Texas-based vendor fisoc is offering US community banks
and credit unions a new tool to use social media to help them
compete with the country’s mega banks. As Charles Davis reports,
fisoc’s BuzzBanking product integrates into the bank’s core
services to offer customers rewards points via use of their debit
BuzzBanking customers are four times more profitable and carry
out three times as many transactions. That’s the pitch from an
Austin, Texas-based technology firm for community banks and credit
According to fisoc,
BuzzBanking-enabled financial institutions write significantly more
loans and can triple their debit revenue within three months of
In a retail banking environment
beset with regulatory pressures and the dizzying pace of
technological innovation, fisoc claims its BuzzBanking product
helps banks solve a whole set of headaches in one fell swoop.
The Buzzbanking platform aims to
increase consumer engagement – a buzzword in internet circles these
days – by offering incentives for social media usage.
PointBank, a Pilot Point,
Texas-based bank, is the latest enrollee in the programme, which
lets customers earn points both for debit card use and for
publicising their points-earning activities on Facebook and
BuzzBanking will provide PointBank
with a turnkey social media platform designed to increase
interaction with customers and reward them with gift cards that can
be redeemed at participating national and area merchants.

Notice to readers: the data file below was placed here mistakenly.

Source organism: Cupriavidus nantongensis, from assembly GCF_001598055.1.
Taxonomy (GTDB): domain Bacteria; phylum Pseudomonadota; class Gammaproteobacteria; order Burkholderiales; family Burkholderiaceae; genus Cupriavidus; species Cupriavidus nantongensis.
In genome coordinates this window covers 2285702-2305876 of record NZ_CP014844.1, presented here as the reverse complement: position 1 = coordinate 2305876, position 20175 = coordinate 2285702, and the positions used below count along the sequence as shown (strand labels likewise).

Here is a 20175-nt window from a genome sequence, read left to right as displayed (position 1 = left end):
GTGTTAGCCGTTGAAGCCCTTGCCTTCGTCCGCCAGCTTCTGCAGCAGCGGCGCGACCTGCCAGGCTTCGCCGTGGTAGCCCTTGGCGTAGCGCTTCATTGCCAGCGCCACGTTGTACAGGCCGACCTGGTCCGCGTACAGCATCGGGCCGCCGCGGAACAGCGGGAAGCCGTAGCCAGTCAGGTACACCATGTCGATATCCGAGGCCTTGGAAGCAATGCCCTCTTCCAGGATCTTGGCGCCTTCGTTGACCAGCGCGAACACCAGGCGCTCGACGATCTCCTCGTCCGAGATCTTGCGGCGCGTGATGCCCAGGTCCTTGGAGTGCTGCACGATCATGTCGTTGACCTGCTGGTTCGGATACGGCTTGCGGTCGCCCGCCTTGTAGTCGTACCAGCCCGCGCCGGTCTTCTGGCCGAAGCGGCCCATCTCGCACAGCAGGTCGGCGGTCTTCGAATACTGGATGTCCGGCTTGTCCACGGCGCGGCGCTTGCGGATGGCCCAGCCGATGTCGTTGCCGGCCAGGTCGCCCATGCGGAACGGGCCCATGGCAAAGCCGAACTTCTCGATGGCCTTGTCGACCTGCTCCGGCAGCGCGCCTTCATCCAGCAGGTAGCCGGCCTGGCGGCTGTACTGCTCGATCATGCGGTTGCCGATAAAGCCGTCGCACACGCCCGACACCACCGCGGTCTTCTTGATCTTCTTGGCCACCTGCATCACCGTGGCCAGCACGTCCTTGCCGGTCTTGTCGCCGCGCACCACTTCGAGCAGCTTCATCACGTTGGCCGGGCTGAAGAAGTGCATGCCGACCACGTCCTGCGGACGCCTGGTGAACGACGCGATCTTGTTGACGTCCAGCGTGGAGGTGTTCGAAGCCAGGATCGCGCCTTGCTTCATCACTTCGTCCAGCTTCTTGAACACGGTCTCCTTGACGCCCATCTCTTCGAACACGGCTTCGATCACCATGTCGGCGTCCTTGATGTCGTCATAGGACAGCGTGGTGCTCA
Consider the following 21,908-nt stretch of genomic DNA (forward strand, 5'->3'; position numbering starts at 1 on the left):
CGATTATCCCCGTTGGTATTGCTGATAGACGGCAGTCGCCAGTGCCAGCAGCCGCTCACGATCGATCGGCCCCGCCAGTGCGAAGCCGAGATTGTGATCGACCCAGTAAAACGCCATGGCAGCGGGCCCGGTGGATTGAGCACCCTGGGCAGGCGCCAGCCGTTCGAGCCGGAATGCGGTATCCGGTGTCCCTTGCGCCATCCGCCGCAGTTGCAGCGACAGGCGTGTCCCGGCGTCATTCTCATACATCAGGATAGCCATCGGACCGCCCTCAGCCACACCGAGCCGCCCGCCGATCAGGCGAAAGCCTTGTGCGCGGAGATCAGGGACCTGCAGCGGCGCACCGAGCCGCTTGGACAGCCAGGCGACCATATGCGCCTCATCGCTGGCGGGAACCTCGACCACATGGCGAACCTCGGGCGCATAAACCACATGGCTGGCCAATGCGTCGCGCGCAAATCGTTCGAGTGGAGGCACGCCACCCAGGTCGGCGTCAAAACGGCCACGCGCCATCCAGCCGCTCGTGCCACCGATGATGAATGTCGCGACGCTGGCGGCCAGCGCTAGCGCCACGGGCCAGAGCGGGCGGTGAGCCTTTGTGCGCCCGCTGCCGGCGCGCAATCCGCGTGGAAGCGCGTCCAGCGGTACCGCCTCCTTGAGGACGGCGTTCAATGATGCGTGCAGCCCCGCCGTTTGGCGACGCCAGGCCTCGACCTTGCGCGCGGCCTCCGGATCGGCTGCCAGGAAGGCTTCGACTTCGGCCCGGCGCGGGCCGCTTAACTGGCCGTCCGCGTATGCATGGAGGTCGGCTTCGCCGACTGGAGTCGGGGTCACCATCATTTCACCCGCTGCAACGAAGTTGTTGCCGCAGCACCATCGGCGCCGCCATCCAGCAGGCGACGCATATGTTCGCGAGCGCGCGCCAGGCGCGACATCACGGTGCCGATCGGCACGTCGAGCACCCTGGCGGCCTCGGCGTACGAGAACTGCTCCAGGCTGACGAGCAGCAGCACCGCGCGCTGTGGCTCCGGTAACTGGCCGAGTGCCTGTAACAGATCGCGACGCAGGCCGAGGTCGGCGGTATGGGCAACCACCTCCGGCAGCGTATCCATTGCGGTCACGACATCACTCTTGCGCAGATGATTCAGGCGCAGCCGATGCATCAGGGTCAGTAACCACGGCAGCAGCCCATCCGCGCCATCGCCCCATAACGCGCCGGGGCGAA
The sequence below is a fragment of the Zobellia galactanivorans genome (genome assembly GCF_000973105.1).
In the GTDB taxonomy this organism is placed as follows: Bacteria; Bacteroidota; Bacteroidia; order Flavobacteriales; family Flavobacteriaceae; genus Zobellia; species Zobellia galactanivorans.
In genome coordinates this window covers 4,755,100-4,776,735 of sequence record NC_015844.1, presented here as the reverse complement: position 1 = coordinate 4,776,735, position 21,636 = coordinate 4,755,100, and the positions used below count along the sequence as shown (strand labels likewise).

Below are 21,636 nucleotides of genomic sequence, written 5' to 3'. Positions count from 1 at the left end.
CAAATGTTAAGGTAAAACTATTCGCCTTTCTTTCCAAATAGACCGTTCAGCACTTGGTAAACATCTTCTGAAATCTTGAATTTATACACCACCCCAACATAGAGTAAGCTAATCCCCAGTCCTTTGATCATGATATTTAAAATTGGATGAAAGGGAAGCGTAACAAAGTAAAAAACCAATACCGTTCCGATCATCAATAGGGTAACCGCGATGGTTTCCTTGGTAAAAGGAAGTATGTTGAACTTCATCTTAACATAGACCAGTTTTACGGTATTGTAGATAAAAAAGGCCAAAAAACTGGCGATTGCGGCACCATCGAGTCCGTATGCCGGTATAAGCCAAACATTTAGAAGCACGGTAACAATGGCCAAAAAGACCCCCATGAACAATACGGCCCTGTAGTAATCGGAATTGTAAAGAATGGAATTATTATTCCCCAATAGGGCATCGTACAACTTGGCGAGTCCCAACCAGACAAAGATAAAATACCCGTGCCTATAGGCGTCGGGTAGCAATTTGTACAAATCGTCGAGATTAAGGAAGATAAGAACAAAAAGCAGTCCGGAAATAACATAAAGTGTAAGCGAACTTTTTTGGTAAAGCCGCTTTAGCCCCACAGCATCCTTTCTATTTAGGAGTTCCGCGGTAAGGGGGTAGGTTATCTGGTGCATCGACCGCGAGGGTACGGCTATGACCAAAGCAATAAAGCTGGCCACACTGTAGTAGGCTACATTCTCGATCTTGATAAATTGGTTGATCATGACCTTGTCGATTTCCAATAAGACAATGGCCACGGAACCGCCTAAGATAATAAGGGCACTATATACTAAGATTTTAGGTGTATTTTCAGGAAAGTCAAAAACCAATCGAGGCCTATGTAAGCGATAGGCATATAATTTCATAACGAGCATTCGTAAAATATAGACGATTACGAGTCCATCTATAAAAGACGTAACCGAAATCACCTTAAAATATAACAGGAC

When customers share their rewards
experience with online friends, they earn additional points.
Participation in the social media programme is based on an opt-in
Fisoc chief executive Jay Valanju
said BuzzBanking enables community banks and credit unions to more
actively participate in social media while competing with the
rewards programmes of larger banks.
“BuzzBanking addresses two major
issues for smaller banks,” Valanju added. “The social media
component is something these banks struggle with, and all of them
are struggling with debit revenue in the wake of interchange
Valanju said fisoc launched
BuzzBanking earlier this year, and now has about 12 Texas banks
participating. PointBank plans a soft rollout of the system in
The BuzzBanking model allows banks
to stay active in social media at a time when their participation
on such sites is becoming an increasingly important part of the
delivery mix. Banks risk being left behind by more nimble
competitors, Valanju said.
“You have to offer consumers a
compelling experience, which is more than mere rewards,” he said.
“You have to provide a modern interface, a lot of interesting
content and a frequent touchpoint. Incentives are important but
ties to local merchants is as important.”
Equally important, the system
allows banks a convenient way to enter the social media world while
still maintaining control of the environment, a key concern for
banks lacking the staff to host a social media presence on their
“It’s free to customers, and it
creates a social networking relationship through rewards points, so
we are encouraging consumers to put banks on their social media